When the notorious housing bubble was forming some years ago a lot of factors were aiding and abetting its run to those dizzying, unsustainable heights. One of them was mortgage fraud. Banks were so busy crafting new and glitzy home loan products and making money hand over fist with them that often they overlooked questionable mortgage loan applications. When opportunity knocks, it has to be taken full advantage of, seems to have been the going motto then.
But things have changed drastically in the mortgage world since the air rapidly hissed out of the bubble. Investors, who bought mortgage-backed securities, or MBS, have increasingly requested lenders take back fraudulent loans. That has prompted them to tighten their mortgage guidelines, as it really hurts their bottom line to buy back all sorts of wayward paper. Besides tougher guidelines, application information is also more carefully verified for a change.
First American CoreLogic recently released a study stating that one in 200 mortgages closed in 2009 was fraudulent. In money terms it added up to $14 billion. It sounds like a lot, but it is actually down roughly 25% from a historical high in 2007, now progressing steadily south. It's also predictable that this trend will continue in the coming years, at least as long as mortgage lenders keep hurting the way they do today.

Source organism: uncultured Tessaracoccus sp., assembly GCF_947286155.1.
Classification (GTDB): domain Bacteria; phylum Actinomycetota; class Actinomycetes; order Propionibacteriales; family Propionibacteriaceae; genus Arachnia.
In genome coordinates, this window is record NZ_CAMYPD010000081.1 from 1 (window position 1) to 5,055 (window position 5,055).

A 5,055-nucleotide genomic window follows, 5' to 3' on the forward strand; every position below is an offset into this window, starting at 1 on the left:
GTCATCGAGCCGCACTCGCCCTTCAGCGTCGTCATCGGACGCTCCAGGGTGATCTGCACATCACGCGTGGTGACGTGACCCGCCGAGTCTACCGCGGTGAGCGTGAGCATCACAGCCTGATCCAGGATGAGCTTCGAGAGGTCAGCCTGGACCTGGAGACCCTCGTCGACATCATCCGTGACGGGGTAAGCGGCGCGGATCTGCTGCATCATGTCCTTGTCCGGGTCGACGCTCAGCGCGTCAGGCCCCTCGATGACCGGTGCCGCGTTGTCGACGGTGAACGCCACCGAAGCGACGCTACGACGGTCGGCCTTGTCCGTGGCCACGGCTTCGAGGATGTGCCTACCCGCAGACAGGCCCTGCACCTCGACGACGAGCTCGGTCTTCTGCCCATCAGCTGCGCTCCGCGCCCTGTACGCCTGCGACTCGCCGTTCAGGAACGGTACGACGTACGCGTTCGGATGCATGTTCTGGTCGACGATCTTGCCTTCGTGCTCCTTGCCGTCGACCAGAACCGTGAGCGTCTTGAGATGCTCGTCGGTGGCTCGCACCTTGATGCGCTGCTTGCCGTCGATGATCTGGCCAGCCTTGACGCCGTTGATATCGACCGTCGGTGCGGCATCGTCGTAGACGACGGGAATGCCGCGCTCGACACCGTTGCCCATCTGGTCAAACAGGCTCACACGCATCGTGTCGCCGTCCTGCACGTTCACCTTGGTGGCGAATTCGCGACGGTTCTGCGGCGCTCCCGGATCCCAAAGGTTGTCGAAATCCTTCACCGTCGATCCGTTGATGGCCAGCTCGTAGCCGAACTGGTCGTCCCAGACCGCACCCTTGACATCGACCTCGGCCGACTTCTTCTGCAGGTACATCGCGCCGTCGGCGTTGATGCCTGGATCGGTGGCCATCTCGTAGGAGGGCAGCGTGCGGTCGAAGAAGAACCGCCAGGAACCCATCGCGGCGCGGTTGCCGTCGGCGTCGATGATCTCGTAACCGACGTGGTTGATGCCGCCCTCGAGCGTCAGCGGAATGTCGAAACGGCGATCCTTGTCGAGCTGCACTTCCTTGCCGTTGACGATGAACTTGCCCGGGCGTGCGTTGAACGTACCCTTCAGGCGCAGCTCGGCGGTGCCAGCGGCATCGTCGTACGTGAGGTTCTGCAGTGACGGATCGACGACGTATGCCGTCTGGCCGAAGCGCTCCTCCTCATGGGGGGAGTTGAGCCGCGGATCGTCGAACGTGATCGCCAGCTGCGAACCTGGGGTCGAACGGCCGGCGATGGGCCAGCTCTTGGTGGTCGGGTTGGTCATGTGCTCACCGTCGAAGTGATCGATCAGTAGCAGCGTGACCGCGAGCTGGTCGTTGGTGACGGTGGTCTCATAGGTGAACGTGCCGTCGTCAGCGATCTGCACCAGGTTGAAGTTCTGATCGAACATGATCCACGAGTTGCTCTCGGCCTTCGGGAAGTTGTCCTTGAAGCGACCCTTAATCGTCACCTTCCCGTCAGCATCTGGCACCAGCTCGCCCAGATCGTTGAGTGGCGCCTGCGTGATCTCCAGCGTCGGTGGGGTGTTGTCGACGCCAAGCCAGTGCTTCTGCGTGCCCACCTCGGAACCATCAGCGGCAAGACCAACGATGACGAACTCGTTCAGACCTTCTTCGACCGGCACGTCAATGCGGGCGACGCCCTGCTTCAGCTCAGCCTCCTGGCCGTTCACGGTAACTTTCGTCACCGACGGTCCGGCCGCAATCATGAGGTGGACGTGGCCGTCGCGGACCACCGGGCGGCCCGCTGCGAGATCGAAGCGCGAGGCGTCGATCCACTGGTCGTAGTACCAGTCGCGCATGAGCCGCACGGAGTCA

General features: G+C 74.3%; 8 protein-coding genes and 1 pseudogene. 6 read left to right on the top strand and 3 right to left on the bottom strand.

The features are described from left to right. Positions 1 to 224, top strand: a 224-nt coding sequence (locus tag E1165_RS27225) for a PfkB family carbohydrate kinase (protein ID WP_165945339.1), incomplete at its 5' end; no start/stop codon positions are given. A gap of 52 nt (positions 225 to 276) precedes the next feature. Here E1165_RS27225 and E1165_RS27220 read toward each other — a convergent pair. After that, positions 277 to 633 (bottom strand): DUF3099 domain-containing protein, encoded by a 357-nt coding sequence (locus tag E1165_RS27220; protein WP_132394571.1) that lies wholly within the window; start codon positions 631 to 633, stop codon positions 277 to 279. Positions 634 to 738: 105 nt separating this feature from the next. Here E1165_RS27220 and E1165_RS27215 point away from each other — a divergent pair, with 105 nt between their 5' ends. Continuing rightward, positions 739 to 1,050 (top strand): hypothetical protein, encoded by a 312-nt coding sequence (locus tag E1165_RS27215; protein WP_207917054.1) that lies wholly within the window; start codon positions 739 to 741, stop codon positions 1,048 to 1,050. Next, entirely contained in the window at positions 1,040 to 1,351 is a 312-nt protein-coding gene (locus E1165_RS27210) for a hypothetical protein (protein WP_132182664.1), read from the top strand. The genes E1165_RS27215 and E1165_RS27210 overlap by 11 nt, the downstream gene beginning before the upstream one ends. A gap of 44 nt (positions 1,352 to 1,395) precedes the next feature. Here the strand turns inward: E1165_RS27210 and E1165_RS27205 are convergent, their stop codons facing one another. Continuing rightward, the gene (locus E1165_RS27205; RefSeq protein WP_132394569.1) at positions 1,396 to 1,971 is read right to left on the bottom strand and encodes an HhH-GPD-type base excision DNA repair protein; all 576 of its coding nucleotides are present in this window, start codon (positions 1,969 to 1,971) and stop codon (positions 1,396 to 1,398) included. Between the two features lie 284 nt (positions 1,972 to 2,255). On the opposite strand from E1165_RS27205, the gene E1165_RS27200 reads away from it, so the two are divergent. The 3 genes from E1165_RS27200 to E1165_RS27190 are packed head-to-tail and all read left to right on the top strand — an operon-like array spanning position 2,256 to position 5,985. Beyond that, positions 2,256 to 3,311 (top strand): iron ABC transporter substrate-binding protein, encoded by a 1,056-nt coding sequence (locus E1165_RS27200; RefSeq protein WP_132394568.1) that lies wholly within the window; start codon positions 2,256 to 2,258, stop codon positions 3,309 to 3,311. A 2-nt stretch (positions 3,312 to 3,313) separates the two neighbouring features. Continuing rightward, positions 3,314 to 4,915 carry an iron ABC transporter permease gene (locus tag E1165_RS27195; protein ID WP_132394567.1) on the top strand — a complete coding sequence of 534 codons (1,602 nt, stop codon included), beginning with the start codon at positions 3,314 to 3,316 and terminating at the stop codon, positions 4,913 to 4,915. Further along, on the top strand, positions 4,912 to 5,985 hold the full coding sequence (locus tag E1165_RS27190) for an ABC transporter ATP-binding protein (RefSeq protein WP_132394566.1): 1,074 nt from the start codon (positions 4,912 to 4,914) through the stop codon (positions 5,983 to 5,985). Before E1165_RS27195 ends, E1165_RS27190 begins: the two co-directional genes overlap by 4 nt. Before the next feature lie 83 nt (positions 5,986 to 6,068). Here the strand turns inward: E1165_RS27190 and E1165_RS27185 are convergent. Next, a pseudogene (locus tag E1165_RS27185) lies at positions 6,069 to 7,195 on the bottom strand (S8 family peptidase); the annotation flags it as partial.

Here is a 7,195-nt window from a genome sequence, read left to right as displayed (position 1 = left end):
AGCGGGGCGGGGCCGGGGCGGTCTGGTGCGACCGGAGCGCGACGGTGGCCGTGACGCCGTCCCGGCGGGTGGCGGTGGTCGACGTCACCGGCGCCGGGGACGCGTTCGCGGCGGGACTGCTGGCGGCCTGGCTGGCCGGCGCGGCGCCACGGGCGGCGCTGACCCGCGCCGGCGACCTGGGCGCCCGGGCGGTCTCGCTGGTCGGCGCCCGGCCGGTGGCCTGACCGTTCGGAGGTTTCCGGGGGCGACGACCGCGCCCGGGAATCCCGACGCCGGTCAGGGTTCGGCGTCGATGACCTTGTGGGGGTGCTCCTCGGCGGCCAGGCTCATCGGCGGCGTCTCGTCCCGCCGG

Las Vegas mortgage fraud doesn't make top of list
According to First American CoreLogic's analysis - based on 80 million mortgages scrutinized by its proprietary national fraud data depository - California, Florida, Georgia, North Carolina and South Carolina were among states with most fraud-tainted home loans. The first two were kind of expected to be there due to their overheated markets a few years ago and subsequent high foreclosure rates. In the firm's findings 25% of foreclosures display fraud at the time the original mortgage application was taken. Nevada, spearheaded by the populous Las Vegas valley, for once isn't included among top contenders on a list like this. It has definitely adorned many of them already, so being outside now is certainly cause to hoist a cold one for. Even though Nevada's foreclosure figures are the highest in the nation, it still didn't break into the top five here.
Mortgage fraud for now is decreasing, an entirely encouraging sign. Once lenders climb back on their feet one of these days, it's anyone's guess what will happen then. Will this crippling downturn teach them a lesson to last? Or will the lure of ever increasing earnings again push them into reckless behavior?